I grew up in a multigenerational home. It taught me to be patient and to talk openly about death.

I grew up in a multigenerational home. It taught me to be patient and to talk openly about death.
  • I lived with my parents, a great-grandmother, a great-aunt, a grandmother, and my two siblings.

  • We jokingly called our multi-generational home "the house that never sleeps."

  • I learned to talk openly about death and to take as many videos as possible.

My childhood home was nicknamed "the house that never sleeps." I lived with my parents, maternal great-grandmother (whom we called Nannie), great-aunt, grandmother, older brother, and younger sister.

It was always loud, and no family is ever perfect, but there were always loving elders inside that house that never slept. I felt lucky to live with a Nannie who would read "Mother Goose" stories on demand, a hilarious Aunt Alice, or a master chef like Grandma Kay.

It was like growing up with "The Golden Girls" but with pineapple upside-down cake instead of cheesecake.

Here's what being raised in a multigenerational home taught me.

Maintain relationships with older family members

While a great aunt might seem like the kind of family member that you only see every other year, they can be some of your best friends.

I was not only close with my great Aunt Alice, who lived with me, but also with my dad's Aunt Sue. It's easy to lose touch with these more distant relations, but getting to know them can give you a more complete picture of your family's story.

Aunt Sue died a few weeks ago at the age of 99, and she was the last of her generation that I really know. By staying close with her, my siblings and I got over 10 extra years of loving grandparent energy.

Be patient

One day, you will need help with some new technology or for someone to wait patiently while you walk slowly into a restaurant.

Cherish these moments and be quick to forget the more annoying times. You will miss being asked about certain celebrities or shuttling grandparents to doctor's appointments and grocery stores.

Take lots of videos

Don't worry about how you look, and take the video. Our footage of my paternal Grandma Ann teaching my sister how to make her homemade pizza is like a cookbook come to life. This medium is particularly helpful if you also come from a family of cooks who never measured or wrote anything down — looking at you, Grandma Kay.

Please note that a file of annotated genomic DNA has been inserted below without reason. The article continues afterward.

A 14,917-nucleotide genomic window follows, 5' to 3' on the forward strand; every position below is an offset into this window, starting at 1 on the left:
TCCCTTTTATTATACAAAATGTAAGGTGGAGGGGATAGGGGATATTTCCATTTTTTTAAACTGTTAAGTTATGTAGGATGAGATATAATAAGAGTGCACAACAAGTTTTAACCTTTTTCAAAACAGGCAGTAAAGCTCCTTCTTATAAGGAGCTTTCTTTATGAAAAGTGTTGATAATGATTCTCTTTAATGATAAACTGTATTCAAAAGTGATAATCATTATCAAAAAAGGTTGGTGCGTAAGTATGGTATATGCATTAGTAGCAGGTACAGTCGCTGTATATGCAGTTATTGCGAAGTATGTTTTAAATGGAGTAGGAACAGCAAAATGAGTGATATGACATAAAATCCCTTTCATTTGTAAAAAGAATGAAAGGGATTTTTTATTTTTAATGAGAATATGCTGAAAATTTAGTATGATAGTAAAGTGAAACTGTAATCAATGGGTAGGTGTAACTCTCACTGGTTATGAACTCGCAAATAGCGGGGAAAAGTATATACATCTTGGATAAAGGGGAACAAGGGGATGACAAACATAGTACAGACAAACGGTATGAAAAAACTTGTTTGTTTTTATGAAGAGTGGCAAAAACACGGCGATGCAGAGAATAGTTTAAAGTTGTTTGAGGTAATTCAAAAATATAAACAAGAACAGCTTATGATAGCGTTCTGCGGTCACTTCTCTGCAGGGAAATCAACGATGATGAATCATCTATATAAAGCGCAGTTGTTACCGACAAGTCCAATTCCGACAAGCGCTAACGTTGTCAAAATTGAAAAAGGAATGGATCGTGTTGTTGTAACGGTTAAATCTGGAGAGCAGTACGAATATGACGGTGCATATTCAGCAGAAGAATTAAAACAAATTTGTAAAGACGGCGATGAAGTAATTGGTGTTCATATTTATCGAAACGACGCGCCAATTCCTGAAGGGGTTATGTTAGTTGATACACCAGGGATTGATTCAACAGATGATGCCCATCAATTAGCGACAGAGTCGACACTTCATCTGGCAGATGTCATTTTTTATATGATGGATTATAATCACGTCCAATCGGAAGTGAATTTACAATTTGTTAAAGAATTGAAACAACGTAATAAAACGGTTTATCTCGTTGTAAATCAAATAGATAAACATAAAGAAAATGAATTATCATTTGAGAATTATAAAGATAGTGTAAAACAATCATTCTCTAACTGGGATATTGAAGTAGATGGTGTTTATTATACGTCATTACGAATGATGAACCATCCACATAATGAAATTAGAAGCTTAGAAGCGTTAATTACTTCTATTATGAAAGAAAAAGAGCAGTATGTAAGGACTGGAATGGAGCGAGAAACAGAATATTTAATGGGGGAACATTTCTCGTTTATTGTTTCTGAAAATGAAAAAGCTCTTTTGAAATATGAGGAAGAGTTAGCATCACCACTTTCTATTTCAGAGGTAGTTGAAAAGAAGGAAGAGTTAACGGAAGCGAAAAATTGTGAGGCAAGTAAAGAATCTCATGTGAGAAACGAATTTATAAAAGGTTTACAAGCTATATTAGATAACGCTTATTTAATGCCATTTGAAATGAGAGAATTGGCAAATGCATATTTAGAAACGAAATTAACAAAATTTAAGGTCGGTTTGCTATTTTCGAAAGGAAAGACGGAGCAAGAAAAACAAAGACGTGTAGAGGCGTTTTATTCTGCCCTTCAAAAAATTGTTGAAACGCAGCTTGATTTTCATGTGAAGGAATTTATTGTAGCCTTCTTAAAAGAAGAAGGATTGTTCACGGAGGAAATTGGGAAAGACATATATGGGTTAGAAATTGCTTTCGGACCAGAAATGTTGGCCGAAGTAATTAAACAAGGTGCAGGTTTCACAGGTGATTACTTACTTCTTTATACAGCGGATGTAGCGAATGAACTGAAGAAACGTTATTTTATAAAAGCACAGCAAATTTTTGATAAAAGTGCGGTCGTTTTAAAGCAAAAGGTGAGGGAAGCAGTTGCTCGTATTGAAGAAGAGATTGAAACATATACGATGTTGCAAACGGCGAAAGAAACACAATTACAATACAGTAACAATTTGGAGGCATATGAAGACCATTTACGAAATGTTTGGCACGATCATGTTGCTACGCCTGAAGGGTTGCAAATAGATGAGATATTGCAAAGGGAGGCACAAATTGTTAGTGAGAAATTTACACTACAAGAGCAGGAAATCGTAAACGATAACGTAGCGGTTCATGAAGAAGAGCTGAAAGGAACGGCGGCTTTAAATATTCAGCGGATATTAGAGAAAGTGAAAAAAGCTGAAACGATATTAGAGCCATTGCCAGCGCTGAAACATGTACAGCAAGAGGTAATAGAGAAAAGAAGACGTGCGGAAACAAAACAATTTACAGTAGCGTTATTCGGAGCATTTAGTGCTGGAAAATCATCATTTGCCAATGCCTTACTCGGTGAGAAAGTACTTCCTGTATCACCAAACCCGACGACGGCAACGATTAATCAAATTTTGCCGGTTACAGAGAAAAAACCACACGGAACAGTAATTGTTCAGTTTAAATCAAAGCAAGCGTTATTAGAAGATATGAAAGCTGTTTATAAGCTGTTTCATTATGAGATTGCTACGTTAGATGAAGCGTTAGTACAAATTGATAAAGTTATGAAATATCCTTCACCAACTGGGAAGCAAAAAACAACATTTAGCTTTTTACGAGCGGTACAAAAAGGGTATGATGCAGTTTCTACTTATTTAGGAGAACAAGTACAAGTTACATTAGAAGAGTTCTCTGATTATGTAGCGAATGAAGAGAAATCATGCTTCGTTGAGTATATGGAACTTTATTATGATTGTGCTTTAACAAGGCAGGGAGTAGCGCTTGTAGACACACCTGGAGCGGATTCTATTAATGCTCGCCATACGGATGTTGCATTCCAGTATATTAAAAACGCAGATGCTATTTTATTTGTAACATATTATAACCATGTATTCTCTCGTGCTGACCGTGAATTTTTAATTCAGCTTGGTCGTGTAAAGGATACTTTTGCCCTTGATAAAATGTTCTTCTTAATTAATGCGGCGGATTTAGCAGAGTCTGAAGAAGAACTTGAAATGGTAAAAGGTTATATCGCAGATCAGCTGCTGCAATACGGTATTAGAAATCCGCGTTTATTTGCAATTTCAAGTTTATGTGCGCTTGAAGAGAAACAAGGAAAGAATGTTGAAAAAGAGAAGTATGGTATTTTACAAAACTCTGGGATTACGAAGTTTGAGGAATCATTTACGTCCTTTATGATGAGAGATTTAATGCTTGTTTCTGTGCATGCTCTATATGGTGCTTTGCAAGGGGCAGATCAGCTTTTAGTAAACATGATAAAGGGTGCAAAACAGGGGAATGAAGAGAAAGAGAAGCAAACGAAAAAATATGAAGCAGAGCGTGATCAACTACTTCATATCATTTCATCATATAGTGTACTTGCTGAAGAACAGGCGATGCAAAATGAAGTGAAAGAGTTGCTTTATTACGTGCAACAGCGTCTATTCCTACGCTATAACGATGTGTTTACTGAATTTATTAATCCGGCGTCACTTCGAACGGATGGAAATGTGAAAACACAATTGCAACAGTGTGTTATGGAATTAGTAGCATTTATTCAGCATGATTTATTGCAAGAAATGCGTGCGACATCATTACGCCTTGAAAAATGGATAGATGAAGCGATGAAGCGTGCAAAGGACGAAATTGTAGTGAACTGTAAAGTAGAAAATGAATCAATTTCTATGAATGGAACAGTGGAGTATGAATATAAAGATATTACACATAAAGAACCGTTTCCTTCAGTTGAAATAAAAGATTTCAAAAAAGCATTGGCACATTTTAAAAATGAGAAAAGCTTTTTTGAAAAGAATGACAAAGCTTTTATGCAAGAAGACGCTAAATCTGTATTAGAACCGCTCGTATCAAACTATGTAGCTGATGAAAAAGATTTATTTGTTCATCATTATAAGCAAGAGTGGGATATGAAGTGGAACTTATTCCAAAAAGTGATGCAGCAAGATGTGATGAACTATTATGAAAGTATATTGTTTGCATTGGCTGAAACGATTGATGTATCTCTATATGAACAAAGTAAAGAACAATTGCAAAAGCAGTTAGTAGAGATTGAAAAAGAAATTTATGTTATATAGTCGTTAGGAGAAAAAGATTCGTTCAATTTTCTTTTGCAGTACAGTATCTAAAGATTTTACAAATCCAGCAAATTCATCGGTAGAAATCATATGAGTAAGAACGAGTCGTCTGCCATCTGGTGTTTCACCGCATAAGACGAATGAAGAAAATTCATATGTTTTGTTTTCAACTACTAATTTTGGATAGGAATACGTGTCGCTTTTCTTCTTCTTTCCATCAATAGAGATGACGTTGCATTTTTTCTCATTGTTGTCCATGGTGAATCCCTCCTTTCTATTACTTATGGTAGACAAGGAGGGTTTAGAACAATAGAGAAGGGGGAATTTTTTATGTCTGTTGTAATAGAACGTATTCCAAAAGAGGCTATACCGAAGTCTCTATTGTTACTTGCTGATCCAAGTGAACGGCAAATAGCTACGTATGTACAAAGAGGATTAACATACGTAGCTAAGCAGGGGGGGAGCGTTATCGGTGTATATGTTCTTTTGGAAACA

Thank you for digitizing our home movies, Dad.

Don't paint with broad strokes

Try not to generalize any generation too much. I'm guilty of this, but generations are not monoliths.

There are some things that we will just never understand about one another, but there are more similarities than differences when you look for them.

Woman posing with older family members
The author learned to talk about death thanks to her multigenerational living.Courtesy of the author

I constantly thought of how my grandparents survived the Great Depression during the early days of the pandemic, and it made me feel more connected to them. I could feel their lived experiences in some ways during those terrifying months of 2020.

Don't just eat a cookie that's lying on the counter

It could be a fiber cookie that will wreak some havoc on your spry, 12-year-old digestive system.

Be ready to advocate

The American healthcare system is needlessly complicated. You must advocate for yourself and your loved ones to navigate it.

I watched my mom spend hours making doctor's appointments, juggling insurance information, and remembering which specialist did what. It's safe to assume that something will always take longer than expected, so plan ahead.

Talk about death

My Nannie was the first to die in the house that never sleeps. As a 7-year-old, I didn't fully understand what was going on, but watching her end-of-life care and talking about it directly helped me process it.

I learned that it was OK to feel sad or angry or confused, but avoiding it wouldn't make it go away. Have a death plan, and make sure that your loved ones know it.

Read the original article on Business Insider